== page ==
Abstract

The solubilities of Ca-exchanged clinoptilolite (Cpt-Ca) and Ca-exchanged mordenite (Mor-Ca) have been measured in aqueous solutions between 25 and 275 °C and at saturated water vapor pressures. Natural zeolites were cation exchanged to close to Ca end-member composition (90% for Cpt-Ca, and 98% for Mor-Ca). The controlling dissolution reactions may be written as:

 
\[Cpt-Ca:\ Ca_{0.56}(Al_{1.12}Si_{4.88}O_{12})(3.9H_{2}O)\ +\ 8.1H_{2}O\ =\ 0.56Ca^{2+}\ +\ 1.12Al(OH)_{4}^{{-}}\ +\ 4.88Si(OH)_{4(aq)}^{0}\]
 
\[Mor-Ca:\ Ca_{0.515}(Al_{1.03}Si_{4.97}O_{12})(3.1H_{2}O)\ +\ 8.9H_{2}O\ =\ 0.515Ca^{2+}\ +\ 1.03Al(OH)_{4}^{{-}}\ +\ 4.97Si(OH)_{4(aq)}^{0}\]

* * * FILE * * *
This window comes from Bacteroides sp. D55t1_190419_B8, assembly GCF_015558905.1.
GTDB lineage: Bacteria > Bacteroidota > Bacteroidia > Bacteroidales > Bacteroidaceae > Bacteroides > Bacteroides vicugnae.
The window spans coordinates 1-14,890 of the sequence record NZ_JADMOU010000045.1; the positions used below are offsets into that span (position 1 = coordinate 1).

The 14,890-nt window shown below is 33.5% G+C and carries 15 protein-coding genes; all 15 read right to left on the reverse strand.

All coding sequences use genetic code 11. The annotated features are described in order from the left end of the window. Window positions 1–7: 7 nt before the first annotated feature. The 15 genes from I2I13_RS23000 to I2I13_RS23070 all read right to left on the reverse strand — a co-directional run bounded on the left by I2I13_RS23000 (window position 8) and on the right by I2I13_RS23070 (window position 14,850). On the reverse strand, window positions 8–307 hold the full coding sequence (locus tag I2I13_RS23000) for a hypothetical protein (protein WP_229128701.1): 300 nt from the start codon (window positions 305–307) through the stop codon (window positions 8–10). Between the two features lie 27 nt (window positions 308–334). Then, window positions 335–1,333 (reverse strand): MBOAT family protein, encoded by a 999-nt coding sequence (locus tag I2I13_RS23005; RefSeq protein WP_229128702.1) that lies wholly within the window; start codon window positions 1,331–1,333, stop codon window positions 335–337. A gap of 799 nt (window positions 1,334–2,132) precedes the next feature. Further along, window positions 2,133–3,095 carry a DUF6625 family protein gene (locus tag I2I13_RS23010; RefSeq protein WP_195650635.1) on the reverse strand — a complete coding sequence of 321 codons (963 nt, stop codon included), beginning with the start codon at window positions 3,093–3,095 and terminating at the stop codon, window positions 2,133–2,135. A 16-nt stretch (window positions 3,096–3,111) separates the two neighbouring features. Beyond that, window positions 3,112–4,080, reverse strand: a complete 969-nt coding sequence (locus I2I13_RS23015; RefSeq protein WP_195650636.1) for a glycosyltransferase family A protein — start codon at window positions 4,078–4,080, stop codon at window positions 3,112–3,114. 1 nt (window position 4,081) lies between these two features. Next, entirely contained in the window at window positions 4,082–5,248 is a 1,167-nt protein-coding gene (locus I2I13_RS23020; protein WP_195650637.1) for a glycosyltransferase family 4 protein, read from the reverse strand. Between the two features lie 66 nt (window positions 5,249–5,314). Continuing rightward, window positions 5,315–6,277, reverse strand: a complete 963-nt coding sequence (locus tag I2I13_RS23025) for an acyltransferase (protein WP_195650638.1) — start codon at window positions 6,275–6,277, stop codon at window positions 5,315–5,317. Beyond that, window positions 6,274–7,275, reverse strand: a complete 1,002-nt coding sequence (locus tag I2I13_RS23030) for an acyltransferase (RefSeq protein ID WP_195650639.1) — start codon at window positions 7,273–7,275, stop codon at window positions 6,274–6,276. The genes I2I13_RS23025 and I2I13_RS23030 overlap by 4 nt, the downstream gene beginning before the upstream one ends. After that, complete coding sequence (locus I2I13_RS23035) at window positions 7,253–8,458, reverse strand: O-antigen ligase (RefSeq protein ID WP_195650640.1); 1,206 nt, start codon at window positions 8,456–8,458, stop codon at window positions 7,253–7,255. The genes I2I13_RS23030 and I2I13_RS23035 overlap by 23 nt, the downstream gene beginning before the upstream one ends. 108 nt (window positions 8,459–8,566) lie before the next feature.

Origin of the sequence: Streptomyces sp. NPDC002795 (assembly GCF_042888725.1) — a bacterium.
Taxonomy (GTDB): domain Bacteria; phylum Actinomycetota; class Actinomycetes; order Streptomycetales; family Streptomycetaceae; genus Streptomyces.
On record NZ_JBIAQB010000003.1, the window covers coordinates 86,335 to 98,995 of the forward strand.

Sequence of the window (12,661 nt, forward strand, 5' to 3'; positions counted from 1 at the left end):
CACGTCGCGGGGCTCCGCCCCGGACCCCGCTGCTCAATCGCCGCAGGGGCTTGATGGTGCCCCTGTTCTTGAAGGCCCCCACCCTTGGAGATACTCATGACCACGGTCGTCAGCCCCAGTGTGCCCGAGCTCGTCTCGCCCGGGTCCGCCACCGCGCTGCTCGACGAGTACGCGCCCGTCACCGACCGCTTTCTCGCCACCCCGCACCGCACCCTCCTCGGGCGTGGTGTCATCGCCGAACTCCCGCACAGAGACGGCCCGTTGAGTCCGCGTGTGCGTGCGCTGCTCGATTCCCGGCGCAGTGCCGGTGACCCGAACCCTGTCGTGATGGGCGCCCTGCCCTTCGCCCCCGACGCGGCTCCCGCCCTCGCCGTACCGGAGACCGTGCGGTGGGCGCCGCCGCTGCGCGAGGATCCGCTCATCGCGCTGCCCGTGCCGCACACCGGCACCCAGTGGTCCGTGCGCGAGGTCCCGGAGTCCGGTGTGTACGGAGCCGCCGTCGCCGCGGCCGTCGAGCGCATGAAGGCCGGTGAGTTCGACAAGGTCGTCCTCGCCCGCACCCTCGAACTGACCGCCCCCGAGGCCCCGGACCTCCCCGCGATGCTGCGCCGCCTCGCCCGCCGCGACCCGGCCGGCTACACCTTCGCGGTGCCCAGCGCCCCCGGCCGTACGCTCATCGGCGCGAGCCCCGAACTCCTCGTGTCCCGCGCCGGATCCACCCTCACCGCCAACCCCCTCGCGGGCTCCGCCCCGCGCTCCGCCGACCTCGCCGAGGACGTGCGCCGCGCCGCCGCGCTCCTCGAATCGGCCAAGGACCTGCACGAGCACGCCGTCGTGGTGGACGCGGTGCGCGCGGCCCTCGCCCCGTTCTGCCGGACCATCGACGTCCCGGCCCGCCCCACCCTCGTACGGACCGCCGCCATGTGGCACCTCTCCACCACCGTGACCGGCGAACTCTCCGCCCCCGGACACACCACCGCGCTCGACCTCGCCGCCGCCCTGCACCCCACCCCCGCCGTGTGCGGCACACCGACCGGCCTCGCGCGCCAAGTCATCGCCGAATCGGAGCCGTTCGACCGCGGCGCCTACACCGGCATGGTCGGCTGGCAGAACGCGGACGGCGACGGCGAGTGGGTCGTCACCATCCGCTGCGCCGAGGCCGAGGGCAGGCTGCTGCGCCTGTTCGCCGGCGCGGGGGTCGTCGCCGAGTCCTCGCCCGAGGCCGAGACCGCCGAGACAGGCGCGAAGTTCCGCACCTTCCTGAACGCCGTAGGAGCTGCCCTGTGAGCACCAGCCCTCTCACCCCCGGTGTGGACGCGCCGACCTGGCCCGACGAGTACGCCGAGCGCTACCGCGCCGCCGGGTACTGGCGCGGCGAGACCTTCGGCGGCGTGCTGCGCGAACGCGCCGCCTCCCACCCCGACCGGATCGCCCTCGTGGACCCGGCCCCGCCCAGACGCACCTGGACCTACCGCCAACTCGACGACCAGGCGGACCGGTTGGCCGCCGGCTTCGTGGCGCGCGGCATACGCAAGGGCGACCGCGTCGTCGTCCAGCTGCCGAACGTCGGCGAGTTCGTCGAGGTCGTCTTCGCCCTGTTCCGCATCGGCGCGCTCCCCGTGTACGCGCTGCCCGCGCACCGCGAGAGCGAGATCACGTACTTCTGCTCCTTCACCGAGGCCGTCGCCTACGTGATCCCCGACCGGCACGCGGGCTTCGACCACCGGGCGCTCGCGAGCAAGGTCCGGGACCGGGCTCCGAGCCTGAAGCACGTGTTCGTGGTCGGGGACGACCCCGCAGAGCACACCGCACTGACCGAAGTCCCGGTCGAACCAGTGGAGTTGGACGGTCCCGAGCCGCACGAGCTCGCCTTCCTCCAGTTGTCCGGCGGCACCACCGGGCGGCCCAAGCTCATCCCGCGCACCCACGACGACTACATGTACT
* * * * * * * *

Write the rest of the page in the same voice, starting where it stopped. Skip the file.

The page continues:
These reactions are reversible as shown by equilibrium constants calculated for approach from under- and supersaturation. The log Ksp for Cpt-Ca increases from −26.9 at 25 °C to a maximum of −16.9 at 275 °C, whereas for Mor-Ca the equilibrium constant varies from −25.3 at 25 °C to −17.7 at 265 °C. The solubilities for both zeolites increase with increasing temperature showing a positive enthalpy for the dissolution reaction. At lower temperatures Cpt-Ca is slightly more soluble than Mor-Ca, which agrees with natural observations where mordenite and clinoptilolite commonly occur together spatially but mordenite is in general the higher-temperature phase. A comparison with other exchanged clinoptilolites indicates that Cpt-Ca is more stable than the Na, K, and Mg varieties. The results demonstrate that the exchanged cation has a large effect on the solubility behavior, and that divalently exchanged varieties are less soluble than monovalent varieties. From the solubility constants, the standard Gibbs free energies of formation for hydrous Cpt-Ca and Mor-Ca at 25 °C and 1 bar were determined to be −6387 ± 5 kJ/mol and −6275 ± 7 kJ/mol respectively. However, compared to the hydration states and the aluminosilicate structure, the effect of the cation on the Gibbs free energies of formation is small.

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